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Meet the woman giving a purpose to Ethiopian vegan food

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Helen, known as ethiopianfoodie, has been an ambassador for her culture since 13. Today, she inspires the world with vegan Ethiopian food.

Helen first found her passion for Ethiopian food at 13, when she left Ethiopia. At her boarding school’s international fair, which celebrated the variety of cultures attending it, she would lead the Ethiopian food preparation. “I’d feel like an ambassador for my country,” she says smiling. “It was a natural thing for me to show people about my country.”

She wasn’t alone. Based in the heart of Eswatini, Helen’s school was home to numerous international students, all of whom would mix and share their meals on weekends, even outside of the annual fair. “Food is a huge cultural signifier.” Her Italian friends were the reason she discovered Nutella.

Today, Helen works with refugees, but she is also the owner of ethiopianfoodie, a blog exhibiting vegan Ethiopian food, as well as the founder of Amaarech, a line of essential Ethiopian spice blends.

While Helen lived in Eswatini, the US, the UK, and has travelled much of Southern and East Africa, she says no cuisine could ever top Ethiopia’s. Her passion for this accidentally led her to start ethiopianfoodie, but she claims it was a completely natural progression. In 2016, when she moved to Brighton to join her husband and start a life with him, she found herself with a lot of time on her hands. Cooking became an everyday occupation. And eventually, after being gifted a camera for Christmas, her husband convinced her to share her passion on the Internet.

It was around this time that Helen turned vegan too. After watching What The Health, she realised there was no reason she shouldn’t go vegan. While she had to eliminate vanilla ice cream — something she’d loved since a very young age — she has never viewed veganism as “giving something up”.

But her impulsive side can be traced back to the age of 15. “I was tired of eating meat three times a day, so I just stopped,” she says. Luckily for her, the boarding school she attended was very supportive of this and often her friends would eat off of her plate because the vegetarian offerings were that good.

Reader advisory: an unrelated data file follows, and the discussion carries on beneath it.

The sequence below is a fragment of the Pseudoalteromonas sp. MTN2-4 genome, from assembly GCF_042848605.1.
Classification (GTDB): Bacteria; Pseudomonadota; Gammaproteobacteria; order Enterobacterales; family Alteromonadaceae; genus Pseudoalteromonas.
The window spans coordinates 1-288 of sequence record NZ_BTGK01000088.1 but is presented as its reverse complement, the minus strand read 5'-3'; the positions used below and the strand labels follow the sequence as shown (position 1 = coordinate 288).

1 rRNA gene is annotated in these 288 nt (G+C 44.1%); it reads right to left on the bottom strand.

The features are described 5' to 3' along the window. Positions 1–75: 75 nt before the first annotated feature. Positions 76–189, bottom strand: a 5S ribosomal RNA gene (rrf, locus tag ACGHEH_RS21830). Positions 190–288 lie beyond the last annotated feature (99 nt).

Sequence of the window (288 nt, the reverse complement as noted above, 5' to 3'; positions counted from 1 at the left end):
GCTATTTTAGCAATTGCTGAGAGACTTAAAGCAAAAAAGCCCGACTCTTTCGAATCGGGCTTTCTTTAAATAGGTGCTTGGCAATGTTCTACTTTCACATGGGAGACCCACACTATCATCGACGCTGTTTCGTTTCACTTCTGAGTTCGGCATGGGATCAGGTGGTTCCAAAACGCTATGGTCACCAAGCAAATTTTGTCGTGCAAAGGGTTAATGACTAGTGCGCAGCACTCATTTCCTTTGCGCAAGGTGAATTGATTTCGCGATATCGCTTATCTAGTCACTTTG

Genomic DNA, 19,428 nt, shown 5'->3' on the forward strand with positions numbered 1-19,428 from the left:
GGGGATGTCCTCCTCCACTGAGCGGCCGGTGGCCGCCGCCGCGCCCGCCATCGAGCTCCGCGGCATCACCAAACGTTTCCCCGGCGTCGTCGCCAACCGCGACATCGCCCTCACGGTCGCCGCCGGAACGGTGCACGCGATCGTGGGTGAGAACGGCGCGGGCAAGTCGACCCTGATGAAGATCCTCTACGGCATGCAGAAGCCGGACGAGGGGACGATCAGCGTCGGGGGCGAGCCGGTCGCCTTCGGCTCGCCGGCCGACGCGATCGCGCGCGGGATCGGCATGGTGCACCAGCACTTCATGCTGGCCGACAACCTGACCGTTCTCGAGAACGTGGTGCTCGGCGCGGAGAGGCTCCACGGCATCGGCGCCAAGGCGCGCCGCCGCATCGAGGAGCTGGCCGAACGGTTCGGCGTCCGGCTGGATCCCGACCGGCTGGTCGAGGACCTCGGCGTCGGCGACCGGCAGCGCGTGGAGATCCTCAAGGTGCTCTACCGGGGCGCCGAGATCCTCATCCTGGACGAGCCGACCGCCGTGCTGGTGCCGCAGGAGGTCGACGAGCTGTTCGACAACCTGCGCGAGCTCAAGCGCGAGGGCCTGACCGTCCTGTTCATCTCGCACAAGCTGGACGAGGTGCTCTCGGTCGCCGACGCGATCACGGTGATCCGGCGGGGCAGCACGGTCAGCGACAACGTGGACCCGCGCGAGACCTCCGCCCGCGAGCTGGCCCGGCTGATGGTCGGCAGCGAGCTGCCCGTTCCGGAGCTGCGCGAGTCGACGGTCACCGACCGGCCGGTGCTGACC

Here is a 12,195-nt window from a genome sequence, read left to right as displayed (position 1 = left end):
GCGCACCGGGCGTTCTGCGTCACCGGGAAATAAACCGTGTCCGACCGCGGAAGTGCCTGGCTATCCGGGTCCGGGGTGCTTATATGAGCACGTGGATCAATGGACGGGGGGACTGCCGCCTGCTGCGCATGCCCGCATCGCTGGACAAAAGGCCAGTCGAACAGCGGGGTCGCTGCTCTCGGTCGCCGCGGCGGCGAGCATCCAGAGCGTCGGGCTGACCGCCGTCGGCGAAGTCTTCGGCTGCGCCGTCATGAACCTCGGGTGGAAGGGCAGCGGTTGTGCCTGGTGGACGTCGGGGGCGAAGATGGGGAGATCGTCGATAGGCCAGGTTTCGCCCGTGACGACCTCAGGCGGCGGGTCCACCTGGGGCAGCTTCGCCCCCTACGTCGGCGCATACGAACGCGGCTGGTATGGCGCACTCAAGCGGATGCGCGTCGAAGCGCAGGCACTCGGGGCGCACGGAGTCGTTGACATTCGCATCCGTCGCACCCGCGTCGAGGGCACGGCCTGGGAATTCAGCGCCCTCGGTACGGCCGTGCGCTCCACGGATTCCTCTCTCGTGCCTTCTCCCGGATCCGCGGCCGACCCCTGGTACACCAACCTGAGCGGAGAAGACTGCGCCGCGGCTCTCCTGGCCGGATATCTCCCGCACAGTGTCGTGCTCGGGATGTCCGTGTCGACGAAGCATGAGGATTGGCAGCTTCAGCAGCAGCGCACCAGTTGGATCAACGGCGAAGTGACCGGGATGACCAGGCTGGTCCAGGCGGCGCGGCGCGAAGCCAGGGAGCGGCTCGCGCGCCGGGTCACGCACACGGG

Going home as a vegan has never been an issue either. Her diet has never been a point of discussion, or something people question. In Ethiopian culture, Orthodox Christians traditionally engage in a 40-day fast, known as tsom, where individuals stop eating all animal products. Veganism is something that has existed in Ethiopian culture for centuries, but it’s never been marketed as “veganism”. Helen says that because of this, Ethiopian food is very easy to veganise.

However, she says that without the rich knowledge of her culture and her cooking skills, she’s unsure she would have stayed vegan. “You have to be satisfied by food, and you need the right ingredients to cook Ethiopian dishes,” she says. That is one of the motivations behind Amaarech, a spice brand she founded with her grandmother in December 2020.

By providing these blends online, she hopes people of all backgrounds and in countries worldwide can have access to the same delicious, plant-based Ethiopian cuisine from their own kitchens. Her ebook, Ethiopian Home Cooking, features an array of quick and easy recipes, most of which use the spice blends. Amaarech is named after and operated by her grandmother, as well as her aunt, in their home in Ethiopia.

Helen is a huge foodie, and struggles to give me a definite favourite dish. But the first two that come to mind are Shiro, a ground chickpea and pulse powder, cooked into a stew, and served alongside tomatoes, onions, chilli, olive oil and lemon juice. For breakfast, her go-to is Firfir, a spongy flatbread shredded and soaked in a juicy tomato sauce.

While Amaarech is still new, and she plans to grow the business — both its line of products and its market reach — her main goal lies in maintaining her blog’s friendships and community. Ethiopianfoodie is a personal brand, something she enjoys, and she has no plans on turning it into a job. Now connecting non-vegans and vegans, as well as people around the world, Helen wants everybody to be as passionate about plant-based Ethiopian food as her.

Olivia Rafferty
Olivia is the Assistant Editor of The Vegan Review. An aspiring Middle Eastern correspondent currently studying journalism at City, University of London, she is passionate about the planet, she believes veganism is the first step to solving the complexities of climate change.

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